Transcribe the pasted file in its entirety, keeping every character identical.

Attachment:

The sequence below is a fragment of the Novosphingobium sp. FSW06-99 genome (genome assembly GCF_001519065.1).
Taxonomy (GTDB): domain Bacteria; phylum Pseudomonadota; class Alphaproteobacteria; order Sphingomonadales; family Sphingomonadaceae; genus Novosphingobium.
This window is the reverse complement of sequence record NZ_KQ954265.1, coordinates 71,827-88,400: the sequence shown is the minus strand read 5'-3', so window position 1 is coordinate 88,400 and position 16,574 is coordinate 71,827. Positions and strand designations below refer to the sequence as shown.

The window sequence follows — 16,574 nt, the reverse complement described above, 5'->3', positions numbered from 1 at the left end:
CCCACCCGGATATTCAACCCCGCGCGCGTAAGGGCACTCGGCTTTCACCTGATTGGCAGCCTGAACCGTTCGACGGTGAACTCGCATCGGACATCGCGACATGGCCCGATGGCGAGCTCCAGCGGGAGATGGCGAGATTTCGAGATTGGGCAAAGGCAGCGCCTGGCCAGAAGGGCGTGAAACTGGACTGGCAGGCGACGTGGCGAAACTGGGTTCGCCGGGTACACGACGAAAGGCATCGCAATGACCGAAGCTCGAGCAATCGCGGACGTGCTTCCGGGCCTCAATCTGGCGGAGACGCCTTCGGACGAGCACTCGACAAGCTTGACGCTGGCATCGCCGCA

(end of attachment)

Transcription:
The sequence below is a fragment of the Novosphingobium sp. FSW06-99 genome (genome assembly GCF_001519065.1).
Taxonomy (GTDB): domain Bacteria; phylum Pseudomonadota; class Alphaproteobacteria; order Sphingomonadales; family Sphingomonadaceae; genus Novosphingobium.
This window is the reverse complement of sequence record NZ_KQ954265.1, coordinates 71,827-88,400: the sequence shown is the minus strand read 5'-3', so window position 1 is coordinate 88,400 and position 16,574 is coordinate 71,827. Positions and strand designations below refer to the sequence as shown.

The window sequence follows — 16,574 nt, the reverse complement described above, 5'->3', positions numbered from 1 at the left end:
CCCACCCGGATATTCAACCCCGCGCGCGTAAGGGCACTCGGCTTTCACCTGATTGGCAGCCTGAACCGTTCGACGGTGAACTCGCATCGGACATCGCGACATGGCCCGATGGCGAGCTCCAGCGGGAGATGGCGAGATTTCGAGATTGGGCAAAGGCAGCGCCTGGCCAGAAGGGCGTGAAACTGGACTGGCAGGCGACGTGGCGAAACTGGGTTCGCCGGGTACACGACGAAAGGCATCGCAATGACCGAAGCTCGAGCAATCGCGGACGTGCTTCCGGGCCTCAATCTGGCGGAGACGCCTTCGGACGAGCACTCGACAAGCTTGACGCTGGCATCGCCGCA